Paoli: Microsoft will engage with the open source and standards communities
Posted Apr 16, 2012 10:23 UTC (Mon) by khim
In reply to: Paoli: Microsoft will engage with the open source and standards communities
Parent article: Paoli: Microsoft will engage with the open source and standards communities
I don't really understand the matter of 'inttypes.h'.
Most libraries had some kind of compat typedefs behind #ifdefs for _ages_.
And these definition are sometimes incorrect and sometimes conflict (if you want to use two such libraries), they must be included in all the new projects, too.
IOW: it PITA. Small one, but still a PITA. The same as the lack of support for “z”, “t”, “ll” (along with
long long type itself) specifiers in
printf. Sure enough, Microsoft does not claim that implements POSIX, and so what? Does it mean it should make life for cross-platform projects harder? Apparently so.
Having a standard header would just mean a bit fewer compat typedefs, that's all.
It's so minor that I haven't even realized it's a problem for anybody.
Well, it's minor, I'll grant you that. Still cumulative time spent because of it is measured in years: each particular project spent day or so fighting it, but most projects are affected.
In a sense it's symbol: Microsoft could easily add these headers (few days of work of a single person), yet it stalls for years. If it feels that it's beneigh its dignity to implement such a simple, much requested things (take a look here, for example) then what hope is there for something more complex?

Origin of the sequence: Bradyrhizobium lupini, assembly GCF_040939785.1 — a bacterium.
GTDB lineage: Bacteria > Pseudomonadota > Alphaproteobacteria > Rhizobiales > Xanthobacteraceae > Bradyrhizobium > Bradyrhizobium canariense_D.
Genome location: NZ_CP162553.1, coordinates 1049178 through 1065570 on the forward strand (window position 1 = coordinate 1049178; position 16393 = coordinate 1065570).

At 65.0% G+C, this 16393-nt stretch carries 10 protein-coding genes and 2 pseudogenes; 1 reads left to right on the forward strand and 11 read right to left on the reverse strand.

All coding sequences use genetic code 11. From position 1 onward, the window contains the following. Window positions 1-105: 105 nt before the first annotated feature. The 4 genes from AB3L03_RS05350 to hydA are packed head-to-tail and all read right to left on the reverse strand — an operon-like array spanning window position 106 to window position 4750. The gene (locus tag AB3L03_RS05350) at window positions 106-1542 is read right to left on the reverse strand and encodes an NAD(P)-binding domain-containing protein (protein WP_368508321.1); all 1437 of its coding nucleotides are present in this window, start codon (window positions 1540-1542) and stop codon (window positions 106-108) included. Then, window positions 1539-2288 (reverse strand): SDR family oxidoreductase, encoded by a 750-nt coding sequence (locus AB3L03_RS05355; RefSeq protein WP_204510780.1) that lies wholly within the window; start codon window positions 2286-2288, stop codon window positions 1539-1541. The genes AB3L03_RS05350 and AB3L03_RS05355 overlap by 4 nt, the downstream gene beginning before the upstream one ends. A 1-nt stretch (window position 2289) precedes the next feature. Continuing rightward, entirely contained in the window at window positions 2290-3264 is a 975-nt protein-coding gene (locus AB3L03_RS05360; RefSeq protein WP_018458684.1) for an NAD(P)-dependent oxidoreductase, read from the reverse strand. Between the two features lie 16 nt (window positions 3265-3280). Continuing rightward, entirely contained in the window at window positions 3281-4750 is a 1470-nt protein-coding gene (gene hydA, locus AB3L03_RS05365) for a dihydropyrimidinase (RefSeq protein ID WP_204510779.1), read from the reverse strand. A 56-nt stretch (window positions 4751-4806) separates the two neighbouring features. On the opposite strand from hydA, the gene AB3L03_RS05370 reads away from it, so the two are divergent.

Microsoft participates in standards activity in the hope that everyone else will implement these standards. But as Microsoft is concerned standards most definitely don't apply to Microsoft in any shape or form… sure, if some standard is implemented exactly as Microsoft is envisioned it then it'll be standards compliant, if it's changed (like happened with SVG or OOXML) then, oh well, it's not Microsoft's problem.
Other companies and people understand that standards are not the goal in itself, they are means to the other goal: to make interoperability possible. Microsoft understands that, too, and explicitly refuses to cooperate. For Microsoft standards are all about PR: some people at the bottom may foolishly work with standards as any other company but if they become too successful then guys from the top interfere and stop such activity.
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